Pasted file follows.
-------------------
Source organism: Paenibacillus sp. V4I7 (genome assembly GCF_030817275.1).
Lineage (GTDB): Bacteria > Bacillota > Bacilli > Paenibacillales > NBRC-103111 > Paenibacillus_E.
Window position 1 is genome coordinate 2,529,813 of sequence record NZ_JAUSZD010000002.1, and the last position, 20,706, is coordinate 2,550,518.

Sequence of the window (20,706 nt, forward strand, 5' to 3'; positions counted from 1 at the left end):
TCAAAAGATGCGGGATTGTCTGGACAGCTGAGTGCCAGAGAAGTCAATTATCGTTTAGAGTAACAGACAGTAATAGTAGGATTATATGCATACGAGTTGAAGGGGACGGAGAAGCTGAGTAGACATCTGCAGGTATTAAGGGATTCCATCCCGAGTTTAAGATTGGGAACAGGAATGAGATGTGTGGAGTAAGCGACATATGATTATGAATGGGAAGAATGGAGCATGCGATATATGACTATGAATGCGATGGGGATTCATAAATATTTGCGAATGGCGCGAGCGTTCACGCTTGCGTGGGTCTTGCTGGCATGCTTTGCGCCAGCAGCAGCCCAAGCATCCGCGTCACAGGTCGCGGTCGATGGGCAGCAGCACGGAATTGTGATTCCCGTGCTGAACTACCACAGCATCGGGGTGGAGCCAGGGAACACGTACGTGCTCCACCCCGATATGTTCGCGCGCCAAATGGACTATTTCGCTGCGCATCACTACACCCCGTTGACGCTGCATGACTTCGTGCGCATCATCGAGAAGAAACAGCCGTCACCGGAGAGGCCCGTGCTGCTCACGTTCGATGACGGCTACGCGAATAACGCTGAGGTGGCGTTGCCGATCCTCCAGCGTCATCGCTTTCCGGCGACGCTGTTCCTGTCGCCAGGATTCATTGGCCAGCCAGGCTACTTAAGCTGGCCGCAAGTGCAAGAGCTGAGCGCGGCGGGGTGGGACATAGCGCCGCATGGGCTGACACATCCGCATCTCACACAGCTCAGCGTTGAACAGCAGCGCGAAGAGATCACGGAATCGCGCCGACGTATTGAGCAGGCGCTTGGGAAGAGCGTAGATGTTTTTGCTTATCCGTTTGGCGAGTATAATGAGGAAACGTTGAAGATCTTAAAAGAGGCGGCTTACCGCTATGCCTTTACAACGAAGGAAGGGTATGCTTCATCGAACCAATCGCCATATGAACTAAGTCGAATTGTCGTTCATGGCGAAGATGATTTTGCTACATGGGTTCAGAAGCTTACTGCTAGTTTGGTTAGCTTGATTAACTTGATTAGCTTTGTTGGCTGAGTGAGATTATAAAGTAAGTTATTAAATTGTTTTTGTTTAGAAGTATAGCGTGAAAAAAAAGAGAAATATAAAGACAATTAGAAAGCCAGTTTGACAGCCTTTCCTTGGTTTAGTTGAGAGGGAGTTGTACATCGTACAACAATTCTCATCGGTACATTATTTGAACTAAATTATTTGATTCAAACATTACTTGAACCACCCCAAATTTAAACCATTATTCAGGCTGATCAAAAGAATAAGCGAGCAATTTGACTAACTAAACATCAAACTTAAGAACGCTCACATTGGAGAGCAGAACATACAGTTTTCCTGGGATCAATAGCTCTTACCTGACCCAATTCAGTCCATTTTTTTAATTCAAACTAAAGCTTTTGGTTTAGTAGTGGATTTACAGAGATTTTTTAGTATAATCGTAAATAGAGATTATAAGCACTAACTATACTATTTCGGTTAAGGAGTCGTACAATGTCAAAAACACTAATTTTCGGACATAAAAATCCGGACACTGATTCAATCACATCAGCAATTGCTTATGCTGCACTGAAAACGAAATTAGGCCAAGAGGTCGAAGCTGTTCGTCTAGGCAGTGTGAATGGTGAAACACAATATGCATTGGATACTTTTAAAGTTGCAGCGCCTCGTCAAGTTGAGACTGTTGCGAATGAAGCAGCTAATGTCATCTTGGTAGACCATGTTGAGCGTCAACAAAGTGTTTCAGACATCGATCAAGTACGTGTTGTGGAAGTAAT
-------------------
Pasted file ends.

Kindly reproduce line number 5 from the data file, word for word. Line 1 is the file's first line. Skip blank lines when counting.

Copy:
TCAAAAGATGCGGGATTGTCTGGACAGCTGAGTGCCAGAGAAGTCAATTATCGTTTAGAGTAACAGACAGTAATAGTAGGATTATATGCATACGAGTTGAAGGGGACGGAGAAGCTGAGTAGACATCTGCAGGTATTAAGGGATTCCATCCCGAGTTTAAGATTGGGAACAGGAATGAGATGTGTGGAGTAAGCGACATATGATTATGAATGGGAAGAATGGAGCATGCGATATATGACTATGAATGCGATGGGGATTCATAAATATTTGCGAATGGCGCGAGCGTTCACGCTTGCGTGGGTCTTGCTGGCATGCTTTGCGCCAGCAGCAGCCCAAGCATCCGCGTCACAGGTCGCGGTCGATGGGCAGCAGCACGGAATTGTGATTCCCGTGCTGAACTACCACAGCATCGGGGTGGAGCCAGGGAACACGTACGTGCTCCACCCCGATATGTTCGCGCGCCAAATGGACTATTTCGCTGCGCATCACTACACCCCGTTGACGCTGCATGACTTCGTGCGCATCATCGAGAAGAAACAGCCGTCACCGGAGAGGCCCGTGCTGCTCACGTTCGATGACGGCTACGCGAATAACGCTGAGGTGGCGTTGCCGATCCTCCAGCGTCATCGCTTTCCGGCGACGCTGTTCCTGTCGCCAGGATTCATTGGCCAGCCAGGCTACTTAAGCTGGCCGCAAGTGCAAGAGCTGAGCGCGGCGGGGTGGGACATAGCGCCGCATGGGCTGACACATCCGCATCTCACACAGCTCAGCGTTGAACAGCAGCGCGAAGAGATCACGGAATCGCGCCGACGTATTGAGCAGGCGCTTGGGAAGAGCGTAGATGTTTTTGCTTATCCGTTTGGCGAGTATAATGAGGAAACGTTGAAGATCTTAAAAGAGGCGGCTTACCGCTATGCCTTTACAACGAAGGAAGGGTATGCTTCATCGAACCAATCGCCATATGAACTAAGTCGAATTGTCGTTCATGGCGAAGATGATTTTGCTACATGGGTTCAGAAGCTTACTGCTAGTTTGGTTAGCTTGATTAACTTGATTAGCTTTGTTGGCTGAGTGAGATTATAAAGTAAGTTATTAAATTGTTTTTGTTTAGAAGTATAGCGTGAAAAAAAAGAGAAATATAAAGACAATTAGAAAGCCAGTTTGACAGCCTTTCCTTGGTTTAGTTGAGAGGGAGTTGTACATCGTACAACAATTCTCATCGGTACATTATTTGAACTAAATTATTTGATTCAAACATTACTTGAACCACCCCAAATTTAAACCATTATTCAGGCTGATCAAAAGAATAAGCGAGCAATTTGACTAACTAAACATCAAACTTAAGAACGCTCACATTGGAGAGCAGAACATACAGTTTTCCTGGGATCAATAGCTCTTACCTGACCCAATTCAGTCCATTTTTTTAATTCAAACTAAAGCTTTTGGTTTAGTAGTGGATTTACAGAGATTTTTTAGTATAATCGTAAATAGAGATTATAAGCACTAACTATACTATTTCGGTTAAGGAGTCGTACAATGTCAAAAACACTAATTTTCGGACATAAAAATCCGGACACTGATTCAATCACATCAGCAATTGCTTATGCTGCACTGAAAACGAAATTAGGCCAAGAGGTCGAAGCTGTTCGTCTAGGCAGTGTGAATGGTGAAACACAATATGCATTGGATACTTTTAAAGTTGCAGCGCCTCGTCAAGTTGAGACTGTTGCGAATGAAGCAGCTAATGTCATCTTGGTAGACCATGTTGAGCGTCAACAAAGTGTTTCAGACATCGATCAAGTACGTGTTGTGGAAGTAAT